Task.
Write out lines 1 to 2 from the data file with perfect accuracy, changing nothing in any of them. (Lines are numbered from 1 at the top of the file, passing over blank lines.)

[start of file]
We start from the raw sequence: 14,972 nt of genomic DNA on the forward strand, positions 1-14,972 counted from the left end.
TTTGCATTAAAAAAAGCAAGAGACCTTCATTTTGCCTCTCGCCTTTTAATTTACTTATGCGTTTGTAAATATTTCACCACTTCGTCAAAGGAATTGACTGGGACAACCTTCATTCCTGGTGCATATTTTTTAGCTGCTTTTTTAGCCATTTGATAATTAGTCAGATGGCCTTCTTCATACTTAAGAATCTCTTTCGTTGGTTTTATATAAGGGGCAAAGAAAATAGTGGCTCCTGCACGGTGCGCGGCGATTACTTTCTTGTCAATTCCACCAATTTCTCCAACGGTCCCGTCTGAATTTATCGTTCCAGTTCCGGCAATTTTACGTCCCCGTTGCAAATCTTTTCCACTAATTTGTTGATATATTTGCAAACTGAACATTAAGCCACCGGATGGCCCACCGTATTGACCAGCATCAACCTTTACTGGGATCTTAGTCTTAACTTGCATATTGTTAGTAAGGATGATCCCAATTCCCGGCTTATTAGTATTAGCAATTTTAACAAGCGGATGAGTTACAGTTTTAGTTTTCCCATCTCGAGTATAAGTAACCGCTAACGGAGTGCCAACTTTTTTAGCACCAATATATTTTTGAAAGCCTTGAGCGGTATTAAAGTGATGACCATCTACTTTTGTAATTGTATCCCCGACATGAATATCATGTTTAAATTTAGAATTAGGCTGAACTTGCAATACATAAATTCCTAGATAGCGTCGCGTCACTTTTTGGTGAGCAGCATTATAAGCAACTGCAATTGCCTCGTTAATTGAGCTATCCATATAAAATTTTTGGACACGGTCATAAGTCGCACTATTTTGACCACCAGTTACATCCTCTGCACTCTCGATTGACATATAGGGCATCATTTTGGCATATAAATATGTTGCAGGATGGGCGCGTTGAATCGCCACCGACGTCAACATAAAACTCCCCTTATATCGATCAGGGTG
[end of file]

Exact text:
We start from the raw sequence: 14,972 nt of genomic DNA on the forward strand, positions 1-14,972 counted from the left end.
TTTGCATTAAAAAAAGCAAGAGACCTTCATTTTGCCTCTCGCCTTTTAATTTACTTATGCGTTTGTAAATATTTCACCACTTCGTCAAAGGAATTGACTGGGACAACCTTCATTCCTGGTGCATATTTTTTAGCTGCTTTTTTAGCCATTTGATAATTAGTCAGATGGCCTTCTTCATACTTAAGAATCTCTTTCGTTGGTTTTATATAAGGGGCAAAGAAAATAGTGGCTCCTGCACGGTGCGCGGCGATTACTTTCTTGTCAATTCCACCAATTTCTCCAACGGTCCCGTCTGAATTTATCGTTCCAGTTCCGGCAATTTTACGTCCCCGTTGCAAATCTTTTCCACTAATTTGTTGATATATTTGCAAACTGAACATTAAGCCACCGGATGGCCCACCGTATTGACCAGCATCAACCTTTACTGGGATCTTAGTCTTAACTTGCATATTGTTAGTAAGGATGATCCCAATTCCCGGCTTATTAGTATTAGCAATTTTAACAAGCGGATGAGTTACAGTTTTAGTTTTCCCATCTCGAGTATAAGTAACCGCTAACGGAGTGCCAACTTTTTTAGCACCAATATATTTTTGAAAGCCTTGAGCGGTATTAAAGTGATGACCATCTACTTTTGTAATTGTATCCCCGACATGAATATCATGTTTAAATTTAGAATTAGGCTGAACTTGCAATACATAAATTCCTAGATAGCGTCGCGTCACTTTTTGGTGAGCAGCATTATAAGCAACTGCAATTGCCTCGTTAATTGAGCTATCCATATAAAATTTTTGGACACGGTCATAAGTCGCACTATTTTGACCACCAGTTACATCCTCTGCACTCTCGATTGACATATAGGGCATCATTTTGGCATATAAATATGTTGCAGGATGGGCGCGTTGAATCGCCACCGACGTCAACATAAAACTCCCCTTATATCGATCAGGGTG